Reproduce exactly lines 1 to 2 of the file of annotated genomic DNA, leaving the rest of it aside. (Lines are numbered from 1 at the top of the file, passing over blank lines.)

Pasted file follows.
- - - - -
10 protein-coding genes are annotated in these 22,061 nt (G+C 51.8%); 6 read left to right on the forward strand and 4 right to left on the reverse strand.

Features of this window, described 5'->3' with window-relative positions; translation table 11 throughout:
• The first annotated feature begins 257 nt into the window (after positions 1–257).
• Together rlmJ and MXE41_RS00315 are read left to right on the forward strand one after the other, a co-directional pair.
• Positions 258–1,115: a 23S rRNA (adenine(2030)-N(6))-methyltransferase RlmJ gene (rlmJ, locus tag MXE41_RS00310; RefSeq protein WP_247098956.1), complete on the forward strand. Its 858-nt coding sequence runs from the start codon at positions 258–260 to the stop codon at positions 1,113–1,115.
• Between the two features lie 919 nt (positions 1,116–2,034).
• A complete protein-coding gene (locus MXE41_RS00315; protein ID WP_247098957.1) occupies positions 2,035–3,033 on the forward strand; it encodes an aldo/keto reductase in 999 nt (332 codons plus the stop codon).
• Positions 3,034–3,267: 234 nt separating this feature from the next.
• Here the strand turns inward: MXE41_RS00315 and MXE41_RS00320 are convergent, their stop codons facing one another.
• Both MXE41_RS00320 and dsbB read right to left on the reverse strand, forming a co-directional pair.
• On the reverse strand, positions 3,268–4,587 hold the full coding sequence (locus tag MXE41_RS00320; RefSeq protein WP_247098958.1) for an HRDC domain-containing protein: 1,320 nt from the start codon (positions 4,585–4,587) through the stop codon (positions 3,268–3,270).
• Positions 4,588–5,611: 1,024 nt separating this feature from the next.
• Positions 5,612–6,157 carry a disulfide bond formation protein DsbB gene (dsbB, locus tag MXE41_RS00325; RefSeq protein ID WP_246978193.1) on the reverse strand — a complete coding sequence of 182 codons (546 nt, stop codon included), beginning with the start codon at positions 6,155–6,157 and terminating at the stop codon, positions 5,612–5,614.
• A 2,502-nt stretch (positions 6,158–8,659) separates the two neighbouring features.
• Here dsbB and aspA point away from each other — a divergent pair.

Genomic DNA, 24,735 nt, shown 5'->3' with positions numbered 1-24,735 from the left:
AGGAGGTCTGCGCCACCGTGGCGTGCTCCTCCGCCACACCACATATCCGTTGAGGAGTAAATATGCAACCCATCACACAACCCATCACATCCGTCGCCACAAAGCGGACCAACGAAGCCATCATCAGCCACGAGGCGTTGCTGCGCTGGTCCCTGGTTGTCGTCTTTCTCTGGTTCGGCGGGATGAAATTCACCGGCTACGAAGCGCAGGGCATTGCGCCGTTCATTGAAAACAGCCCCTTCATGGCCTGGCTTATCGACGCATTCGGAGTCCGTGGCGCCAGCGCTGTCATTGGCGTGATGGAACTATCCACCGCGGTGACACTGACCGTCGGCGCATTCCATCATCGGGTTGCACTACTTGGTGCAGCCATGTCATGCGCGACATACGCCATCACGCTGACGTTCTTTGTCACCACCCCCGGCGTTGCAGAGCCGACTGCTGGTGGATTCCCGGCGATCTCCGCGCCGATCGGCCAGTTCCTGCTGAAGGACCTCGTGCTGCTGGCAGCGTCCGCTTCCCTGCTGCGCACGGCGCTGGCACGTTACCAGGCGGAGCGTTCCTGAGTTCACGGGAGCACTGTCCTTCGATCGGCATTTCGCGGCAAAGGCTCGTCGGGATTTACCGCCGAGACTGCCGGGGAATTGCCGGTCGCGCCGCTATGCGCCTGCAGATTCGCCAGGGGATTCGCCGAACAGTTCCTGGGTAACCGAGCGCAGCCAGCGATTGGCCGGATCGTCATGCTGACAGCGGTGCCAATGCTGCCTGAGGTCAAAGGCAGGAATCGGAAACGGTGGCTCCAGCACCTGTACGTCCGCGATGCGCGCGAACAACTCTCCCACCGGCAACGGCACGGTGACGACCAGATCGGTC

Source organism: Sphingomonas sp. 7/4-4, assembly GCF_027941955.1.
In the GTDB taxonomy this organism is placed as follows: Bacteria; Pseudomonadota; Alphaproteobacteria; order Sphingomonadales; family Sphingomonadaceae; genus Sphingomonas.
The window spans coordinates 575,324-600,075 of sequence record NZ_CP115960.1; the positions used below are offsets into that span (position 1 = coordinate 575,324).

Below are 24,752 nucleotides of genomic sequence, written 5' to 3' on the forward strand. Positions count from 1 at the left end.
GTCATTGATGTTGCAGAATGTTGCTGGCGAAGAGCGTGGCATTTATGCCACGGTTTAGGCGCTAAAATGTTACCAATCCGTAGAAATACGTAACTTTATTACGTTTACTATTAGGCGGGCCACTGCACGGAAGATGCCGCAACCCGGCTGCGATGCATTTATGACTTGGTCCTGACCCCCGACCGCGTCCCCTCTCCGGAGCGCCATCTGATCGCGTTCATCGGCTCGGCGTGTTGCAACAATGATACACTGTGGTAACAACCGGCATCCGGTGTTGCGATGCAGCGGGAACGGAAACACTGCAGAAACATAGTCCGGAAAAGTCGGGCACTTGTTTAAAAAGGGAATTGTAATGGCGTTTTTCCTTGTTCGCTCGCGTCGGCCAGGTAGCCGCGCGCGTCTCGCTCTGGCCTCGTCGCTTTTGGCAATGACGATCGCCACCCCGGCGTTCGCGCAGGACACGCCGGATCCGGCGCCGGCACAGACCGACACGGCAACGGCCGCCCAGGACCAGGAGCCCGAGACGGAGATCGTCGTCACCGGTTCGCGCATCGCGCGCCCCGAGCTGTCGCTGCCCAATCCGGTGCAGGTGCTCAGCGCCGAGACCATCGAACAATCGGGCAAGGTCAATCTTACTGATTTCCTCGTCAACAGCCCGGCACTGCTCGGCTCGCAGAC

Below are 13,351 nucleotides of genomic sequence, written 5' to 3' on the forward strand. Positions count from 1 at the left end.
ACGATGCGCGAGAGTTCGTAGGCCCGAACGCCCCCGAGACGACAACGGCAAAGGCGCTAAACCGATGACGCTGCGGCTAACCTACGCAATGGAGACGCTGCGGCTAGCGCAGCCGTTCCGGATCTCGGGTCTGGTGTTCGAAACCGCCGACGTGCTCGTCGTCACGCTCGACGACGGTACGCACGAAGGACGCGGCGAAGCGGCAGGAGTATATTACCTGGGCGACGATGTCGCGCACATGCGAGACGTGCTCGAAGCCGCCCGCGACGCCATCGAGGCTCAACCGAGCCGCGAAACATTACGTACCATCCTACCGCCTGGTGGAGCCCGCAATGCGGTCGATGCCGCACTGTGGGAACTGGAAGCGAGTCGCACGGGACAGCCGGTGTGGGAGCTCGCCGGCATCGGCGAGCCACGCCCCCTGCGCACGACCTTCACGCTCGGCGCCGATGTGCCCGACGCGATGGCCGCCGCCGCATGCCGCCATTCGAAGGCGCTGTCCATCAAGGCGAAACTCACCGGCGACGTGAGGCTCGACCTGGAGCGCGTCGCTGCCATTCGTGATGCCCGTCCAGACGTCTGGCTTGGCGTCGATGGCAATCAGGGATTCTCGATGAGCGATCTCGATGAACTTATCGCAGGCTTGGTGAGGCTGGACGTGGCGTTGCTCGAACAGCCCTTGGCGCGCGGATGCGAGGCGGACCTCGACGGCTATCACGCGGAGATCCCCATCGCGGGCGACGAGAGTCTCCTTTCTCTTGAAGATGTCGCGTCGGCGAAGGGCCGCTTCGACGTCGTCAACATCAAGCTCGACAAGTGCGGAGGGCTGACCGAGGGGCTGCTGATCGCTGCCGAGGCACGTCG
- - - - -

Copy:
10 protein-coding genes are annotated in these 22,061 nt (G+C 51.8%); 6 read left to right on the forward strand and 4 right to left on the reverse strand.

Features of this window, described 5'->3' with window-relative positions; translation table 11 throughout: